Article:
David Venable

From Wikipedia, the free encyclopedia
Jump to navigation Jump to search

David Venable
Born (1978-01-11) January 11, 1978 (age 40)
Little Rock, Arkansas
Nationality American
Occupation Intelligence Officer
Cyber Security
Spying career
Allegiance  United States of America
Service National Security Agency (NSA)

David "Dave" Venable (born January 11, 1978 in Little Rock, Arkansas) is a former intelligence officer with the United States National Security Agency, and current cyber security professional and businessman.[1][2] He is an author and speaker on the topics of cyber security, cyberwarfare, and international security; and has also developed security-related internet protocols.[3][4][5][6][7]

Early life and education[edit]

Dave Venable grew up in Little Rock, Arkansas, Arkansas and later attended the University of Arkansas, majoring in mathematics. After college, Venable joined the United States Air Force and studied Korean at the Defense Language Institute in Monterey, California, a Department of Defense educational and research institution which provides linguistic and cultural instruction to the DoD and other Federal Agencies. Venable has also pursued graduate education in mathematics at the University of Texas.[2][8]


Until 2005 Venable served in several intelligence roles with the National Security Agency, including Computer Network Exploitation, Cyberwarfare, Information Operations, and Digital Network Intelligence in support of global anti-terrorism operations. He has also taught about these subjects while serving as adjunct faculty at the National Cryptologic School, a school within the National Security Agency that provides training to members of the United States Intelligence Community.[2][9][10]

After leaving federal service Venable founded and served as CEO of Vanda Security, a Dallas-based security consultancy, which ultimately became the security professional services practice of Masergy Communications where Venable currently serves as Vice President of Cyber Security. Venable regularly speaks at industry and government conferences including Black Hat Briefings and the Warsaw Security Forum, serves as a cyber security expert with think tanks and policy research institutes, and serves on The Colony, Texas technology board.[11][12][13][14][15]


Venable contributes to InformationWeek, IDG Connect, and other media outlets in matters pertaining to cyber security, cyberwarfare, and international security.[8]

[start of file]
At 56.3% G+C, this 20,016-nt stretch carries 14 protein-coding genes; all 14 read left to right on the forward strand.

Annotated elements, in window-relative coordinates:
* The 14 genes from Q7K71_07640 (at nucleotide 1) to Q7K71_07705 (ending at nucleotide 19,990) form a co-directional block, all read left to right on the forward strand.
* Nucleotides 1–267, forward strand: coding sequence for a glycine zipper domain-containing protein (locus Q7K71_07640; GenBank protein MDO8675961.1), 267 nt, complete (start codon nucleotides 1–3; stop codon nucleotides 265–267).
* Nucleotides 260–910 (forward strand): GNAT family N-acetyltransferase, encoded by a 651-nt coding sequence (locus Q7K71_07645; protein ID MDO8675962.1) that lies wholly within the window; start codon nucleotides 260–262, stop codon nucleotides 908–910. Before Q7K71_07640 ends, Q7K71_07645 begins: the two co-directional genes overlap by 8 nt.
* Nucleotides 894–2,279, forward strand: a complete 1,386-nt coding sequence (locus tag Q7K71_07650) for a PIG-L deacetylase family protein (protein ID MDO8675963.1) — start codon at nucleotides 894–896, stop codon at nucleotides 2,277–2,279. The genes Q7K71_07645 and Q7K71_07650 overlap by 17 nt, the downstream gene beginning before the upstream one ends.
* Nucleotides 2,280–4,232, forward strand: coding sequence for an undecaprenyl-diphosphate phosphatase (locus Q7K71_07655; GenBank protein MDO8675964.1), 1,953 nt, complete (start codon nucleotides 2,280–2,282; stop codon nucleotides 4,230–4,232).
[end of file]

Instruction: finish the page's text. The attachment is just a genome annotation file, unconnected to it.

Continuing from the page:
1. ^ Geer, David. "Why are there still so many website vulnerabilities?". CSO Online. CSO. Retrieved October 19, 2016. 
  2. ^ a b c "Black Hat Europe 2016". blackhat.com. Retrieved October 19, 2016. 
  3. ^ Bruen, Garth (2016). WHOIS Running the Internet: Protocol, Policy, and Privacy. New York: John Wiley & Sons. pp. 132–133. ISBN 978-1-118-67955-5. Retrieved October 19, 2016. 
  4. ^ Venable, David. "Ransomware: Why you mustn't pay the ransom". IDG Connect. 
  5. ^ Venable, David. "State-Sponsored Cybercrime: A Growing Business Threat". Dark Reading. Retrieved October 19, 2016. 
  6. ^ "The Exploitation Game". Computing Security. BTC. 
  7. ^ Alvarez, Dean (June 6, 2016). "Q&A with David Venable". IT Security Guru. 
  8. ^ a b "David Venable - Authors & Columnists". InformationWeek. 
  9. ^ Solomon, Howard. "Web vulnerabilities need to be stamped out". IT World Canada. IT World Canada. Retrieved October 21, 2016. 
  10. ^ Howlett, William IV (June 2016). "The Rise of China's Hacking Culture: Defining Chinese Hackers". Electronic Theses, Projects, and Dissertations. (383): 6. Retrieved October 21, 2016. 
  11. ^ "Speakers". Warsaw Security Forum. 
  12. ^ "Team and partners". Strategikon. 
  13. ^ Baker, Pam. "Cyberwar Part 1: What IT Can Do To Survive". InformationWeek. Retrieved October 19, 2016. 
  14. ^ Winder, Davey (June 3, 2016). "The rise and rise of ransomware". SC Magazine UK. Retrieved October 19, 2016. 
  15. ^ "Technologies Board". thecolonytx.gov. Retrieved October 19, 2016.